“In October, 1601 there occurred to St. Lawrence of Brindisi the most remarkable event of a truly remarkable career… The Christian army was greatly outnumbered by the Turks, having perhaps 18,000 to oppose more than 60,000 of the Turks… St. Lawrence spoke to the men. He said he would march at their head with the cross, to fight the enemies of the Cross [the Muslims]… St. Lawrence rode into the thick of the battle, holding the cross aloft. Cannonballs, bullets, arrows whizzed all around him. Scimitars flashed at him, yet he went through it all unscathed… The field commander, the Duc de Mercoeur, conceded that ‘the victory, which was truly miraculous, was, after God and the Blessed Virgin, due to the Capuchin [St. Lawrence]… The events of the battle… were witnessed by Catholic, Protestant and Turk. Some of the Protestant witnesses became Catholics because of St. Lawrence’s part in the battle; the Turks thought he was a magician.” (33 Doctors of the Church, p. 551)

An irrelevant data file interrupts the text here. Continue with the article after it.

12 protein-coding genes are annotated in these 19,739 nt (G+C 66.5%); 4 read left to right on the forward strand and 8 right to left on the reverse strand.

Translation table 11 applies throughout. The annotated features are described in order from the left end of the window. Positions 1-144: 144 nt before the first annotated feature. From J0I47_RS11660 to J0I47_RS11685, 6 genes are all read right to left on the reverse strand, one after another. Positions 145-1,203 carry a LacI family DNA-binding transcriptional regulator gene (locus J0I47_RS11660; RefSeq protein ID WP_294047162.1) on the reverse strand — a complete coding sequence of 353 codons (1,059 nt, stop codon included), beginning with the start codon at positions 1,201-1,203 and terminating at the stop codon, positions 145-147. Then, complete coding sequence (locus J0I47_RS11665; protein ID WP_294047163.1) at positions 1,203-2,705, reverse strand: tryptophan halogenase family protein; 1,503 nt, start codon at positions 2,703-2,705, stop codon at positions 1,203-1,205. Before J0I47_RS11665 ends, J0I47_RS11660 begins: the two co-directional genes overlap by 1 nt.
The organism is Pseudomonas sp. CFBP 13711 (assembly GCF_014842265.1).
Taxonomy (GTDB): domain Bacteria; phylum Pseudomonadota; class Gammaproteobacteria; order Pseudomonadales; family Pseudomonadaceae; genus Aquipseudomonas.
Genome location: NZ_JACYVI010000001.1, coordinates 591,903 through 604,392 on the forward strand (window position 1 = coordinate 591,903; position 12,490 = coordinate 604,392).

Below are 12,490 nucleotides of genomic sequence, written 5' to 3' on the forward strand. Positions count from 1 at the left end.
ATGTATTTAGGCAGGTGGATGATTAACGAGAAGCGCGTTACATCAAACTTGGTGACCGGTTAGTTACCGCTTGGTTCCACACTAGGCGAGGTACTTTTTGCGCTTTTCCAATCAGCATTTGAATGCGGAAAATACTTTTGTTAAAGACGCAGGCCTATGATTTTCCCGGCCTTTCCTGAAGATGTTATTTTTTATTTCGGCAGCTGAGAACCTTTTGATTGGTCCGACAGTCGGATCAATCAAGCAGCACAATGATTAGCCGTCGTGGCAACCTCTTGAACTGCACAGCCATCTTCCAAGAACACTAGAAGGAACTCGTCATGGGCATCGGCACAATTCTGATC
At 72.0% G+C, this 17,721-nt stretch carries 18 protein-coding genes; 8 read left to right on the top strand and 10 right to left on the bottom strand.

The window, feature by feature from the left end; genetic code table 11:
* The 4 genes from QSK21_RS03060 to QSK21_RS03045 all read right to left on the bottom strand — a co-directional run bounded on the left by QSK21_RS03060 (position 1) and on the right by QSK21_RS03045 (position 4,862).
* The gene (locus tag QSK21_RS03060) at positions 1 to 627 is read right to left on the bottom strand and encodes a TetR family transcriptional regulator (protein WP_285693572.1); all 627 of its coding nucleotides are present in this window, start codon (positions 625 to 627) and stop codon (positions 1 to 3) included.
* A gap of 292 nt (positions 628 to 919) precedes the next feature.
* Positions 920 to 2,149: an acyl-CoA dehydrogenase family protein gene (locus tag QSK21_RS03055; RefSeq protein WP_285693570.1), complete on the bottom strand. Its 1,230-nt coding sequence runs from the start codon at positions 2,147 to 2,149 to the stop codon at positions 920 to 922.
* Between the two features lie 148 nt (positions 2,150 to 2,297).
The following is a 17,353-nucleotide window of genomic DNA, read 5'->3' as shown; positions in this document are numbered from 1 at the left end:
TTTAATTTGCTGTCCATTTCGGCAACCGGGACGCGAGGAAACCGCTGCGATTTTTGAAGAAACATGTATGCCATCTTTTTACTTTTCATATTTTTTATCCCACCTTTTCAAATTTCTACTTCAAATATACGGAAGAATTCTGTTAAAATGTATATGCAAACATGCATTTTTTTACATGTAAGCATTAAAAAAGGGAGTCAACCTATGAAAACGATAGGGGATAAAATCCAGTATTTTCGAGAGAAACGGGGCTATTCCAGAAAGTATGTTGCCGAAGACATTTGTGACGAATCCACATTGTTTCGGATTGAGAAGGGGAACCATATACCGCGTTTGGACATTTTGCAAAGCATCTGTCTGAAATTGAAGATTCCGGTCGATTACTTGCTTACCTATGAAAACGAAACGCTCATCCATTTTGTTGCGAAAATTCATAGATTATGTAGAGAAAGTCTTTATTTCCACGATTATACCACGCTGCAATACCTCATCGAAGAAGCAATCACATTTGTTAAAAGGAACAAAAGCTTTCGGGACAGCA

Pope Benedict XIV, Nuper ad nos, March 16, 1743, Profession of Faith: “Likewise (I profess) that baptism is necessary for salvation, and hence, if there is imminent danger of death, it should be conferred at once and without delay, and that it is valid if conferred with the right matter and form and intention by anyone, and at any time.”
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